Seniors in the mechanical engineering department at university A and junior biomedical engineering majors at institute B were given two common assignments in their respective biomaterials courses. The first assignment asked them to act as respective clients and materials consultants for a biomaterials problem. Groups of student “clients” presented their problem to groups of student “consultants” who were required to pose a materials based solution or answer related questions. Students then summarized their professional interactions and findings in memo style reports addressed to their respective instructors.
The second assignment addressed the learning objective that students "demonstrate an understanding of laboratory techniques used in biomaterials and biomechanical engineering". This assignment asked groups of students at institute B to execute an experimental protocol related to materials tensile testing and then write up their findings in the style of an academic journal article. Students at university A received these written reports and were instructed to use them to generate a step by step protocol that they could use to replicate the original results. These students were then asked to reflect on the how well the information was communicated and where gaps occurred in their understanding of how to replicate the original experiment. Students from both groups were assessed based their clarity and ability to reproduce results.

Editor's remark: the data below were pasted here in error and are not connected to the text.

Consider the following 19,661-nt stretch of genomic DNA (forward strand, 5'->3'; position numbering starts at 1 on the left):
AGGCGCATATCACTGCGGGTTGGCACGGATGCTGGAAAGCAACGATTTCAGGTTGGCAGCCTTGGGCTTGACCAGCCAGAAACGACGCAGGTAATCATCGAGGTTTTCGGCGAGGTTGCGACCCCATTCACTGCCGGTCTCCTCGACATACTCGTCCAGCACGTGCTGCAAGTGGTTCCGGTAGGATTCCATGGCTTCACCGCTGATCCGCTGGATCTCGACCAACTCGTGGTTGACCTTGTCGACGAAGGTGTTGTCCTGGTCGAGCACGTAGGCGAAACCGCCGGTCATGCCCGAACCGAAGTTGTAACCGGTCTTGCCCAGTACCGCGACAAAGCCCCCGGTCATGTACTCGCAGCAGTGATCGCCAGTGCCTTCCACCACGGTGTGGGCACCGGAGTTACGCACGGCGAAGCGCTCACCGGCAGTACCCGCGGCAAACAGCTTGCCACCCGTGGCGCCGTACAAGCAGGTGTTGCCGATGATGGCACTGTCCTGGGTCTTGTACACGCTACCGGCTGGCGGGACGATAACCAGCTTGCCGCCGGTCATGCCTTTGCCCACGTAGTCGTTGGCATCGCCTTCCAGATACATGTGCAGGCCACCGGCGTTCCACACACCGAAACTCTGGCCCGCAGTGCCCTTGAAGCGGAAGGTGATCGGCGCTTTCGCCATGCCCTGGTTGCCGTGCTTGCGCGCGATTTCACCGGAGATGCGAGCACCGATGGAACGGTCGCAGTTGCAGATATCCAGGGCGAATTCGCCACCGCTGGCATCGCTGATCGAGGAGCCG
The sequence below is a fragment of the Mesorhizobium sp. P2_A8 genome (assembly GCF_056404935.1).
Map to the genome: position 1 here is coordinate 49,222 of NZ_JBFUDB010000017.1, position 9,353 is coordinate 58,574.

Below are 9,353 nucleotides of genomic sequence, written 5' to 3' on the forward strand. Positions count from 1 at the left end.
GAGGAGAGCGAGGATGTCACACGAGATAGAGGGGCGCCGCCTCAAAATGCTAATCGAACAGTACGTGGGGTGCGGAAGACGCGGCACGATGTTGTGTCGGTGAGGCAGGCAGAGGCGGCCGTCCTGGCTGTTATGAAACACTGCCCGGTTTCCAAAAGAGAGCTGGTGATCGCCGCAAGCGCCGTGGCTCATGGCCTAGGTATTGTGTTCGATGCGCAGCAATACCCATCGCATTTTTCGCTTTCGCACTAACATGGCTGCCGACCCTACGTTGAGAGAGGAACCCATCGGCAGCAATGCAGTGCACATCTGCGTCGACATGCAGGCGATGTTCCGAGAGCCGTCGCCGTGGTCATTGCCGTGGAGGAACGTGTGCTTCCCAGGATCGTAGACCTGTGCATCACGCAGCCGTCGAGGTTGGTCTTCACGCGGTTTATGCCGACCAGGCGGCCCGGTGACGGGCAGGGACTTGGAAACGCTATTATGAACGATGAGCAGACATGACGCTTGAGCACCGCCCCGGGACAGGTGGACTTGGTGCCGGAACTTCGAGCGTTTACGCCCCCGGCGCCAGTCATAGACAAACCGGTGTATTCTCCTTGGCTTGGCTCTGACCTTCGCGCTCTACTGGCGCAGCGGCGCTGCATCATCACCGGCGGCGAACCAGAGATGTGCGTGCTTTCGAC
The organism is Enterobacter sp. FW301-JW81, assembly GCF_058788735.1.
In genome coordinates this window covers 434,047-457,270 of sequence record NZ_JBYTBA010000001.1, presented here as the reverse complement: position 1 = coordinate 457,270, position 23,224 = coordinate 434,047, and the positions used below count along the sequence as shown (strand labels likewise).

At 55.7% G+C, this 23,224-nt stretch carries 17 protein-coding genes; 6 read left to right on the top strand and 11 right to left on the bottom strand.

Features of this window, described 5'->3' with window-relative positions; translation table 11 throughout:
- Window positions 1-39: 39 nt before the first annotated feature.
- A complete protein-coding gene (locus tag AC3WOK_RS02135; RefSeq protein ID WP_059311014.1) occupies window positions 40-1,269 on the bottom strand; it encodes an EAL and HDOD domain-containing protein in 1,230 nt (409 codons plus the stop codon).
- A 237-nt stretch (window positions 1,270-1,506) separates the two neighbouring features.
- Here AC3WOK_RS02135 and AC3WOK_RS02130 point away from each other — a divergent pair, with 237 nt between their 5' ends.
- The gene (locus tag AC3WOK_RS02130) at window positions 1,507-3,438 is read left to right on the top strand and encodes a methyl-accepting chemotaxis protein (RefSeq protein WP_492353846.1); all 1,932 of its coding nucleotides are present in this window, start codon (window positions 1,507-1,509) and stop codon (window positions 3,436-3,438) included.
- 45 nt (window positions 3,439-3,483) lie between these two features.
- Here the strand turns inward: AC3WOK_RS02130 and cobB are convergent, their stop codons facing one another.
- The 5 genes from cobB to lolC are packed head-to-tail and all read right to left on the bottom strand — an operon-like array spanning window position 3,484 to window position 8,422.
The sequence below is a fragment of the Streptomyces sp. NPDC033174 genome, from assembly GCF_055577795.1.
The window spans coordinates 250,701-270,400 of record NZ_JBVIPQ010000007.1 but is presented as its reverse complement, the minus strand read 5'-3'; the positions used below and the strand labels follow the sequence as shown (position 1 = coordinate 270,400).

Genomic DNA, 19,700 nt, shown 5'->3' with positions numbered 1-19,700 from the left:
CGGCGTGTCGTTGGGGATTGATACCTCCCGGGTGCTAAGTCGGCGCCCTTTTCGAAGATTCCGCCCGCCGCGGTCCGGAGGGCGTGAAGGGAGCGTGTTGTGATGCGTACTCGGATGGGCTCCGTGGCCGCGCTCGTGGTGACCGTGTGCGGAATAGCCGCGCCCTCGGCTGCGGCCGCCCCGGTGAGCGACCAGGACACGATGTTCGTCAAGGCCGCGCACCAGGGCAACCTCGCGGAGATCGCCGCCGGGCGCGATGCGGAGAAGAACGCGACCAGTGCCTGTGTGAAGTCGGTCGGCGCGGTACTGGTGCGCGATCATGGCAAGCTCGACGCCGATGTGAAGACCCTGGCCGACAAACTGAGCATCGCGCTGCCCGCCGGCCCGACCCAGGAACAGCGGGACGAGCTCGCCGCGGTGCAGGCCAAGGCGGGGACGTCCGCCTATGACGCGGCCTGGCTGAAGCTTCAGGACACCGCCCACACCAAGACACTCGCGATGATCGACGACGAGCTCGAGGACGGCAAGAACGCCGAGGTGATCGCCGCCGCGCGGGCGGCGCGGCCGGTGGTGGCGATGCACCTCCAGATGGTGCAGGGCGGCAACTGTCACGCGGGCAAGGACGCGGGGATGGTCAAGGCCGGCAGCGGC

B.S. Biomedical Engineering, Rose-Hulman Institute of Technology
Ph.D. Biomedical Engineering, Illinois Institute of Technology
Assistant Professor of Biomedical Engineering, Rose-Hulman Institute of Technology
Patrick Ferro, PhD, PE is a Professor of Mechanical Engineering at Gonzaga University. Pat received his PhD in Metallurgical and Materials Engineering from the Colorado School of Mines. He has fifteen years of industrial experience in the casting and silicon wafer manufacturing industries. Pat is registered as a PE in the states of Ohio, Michigan and Washington.
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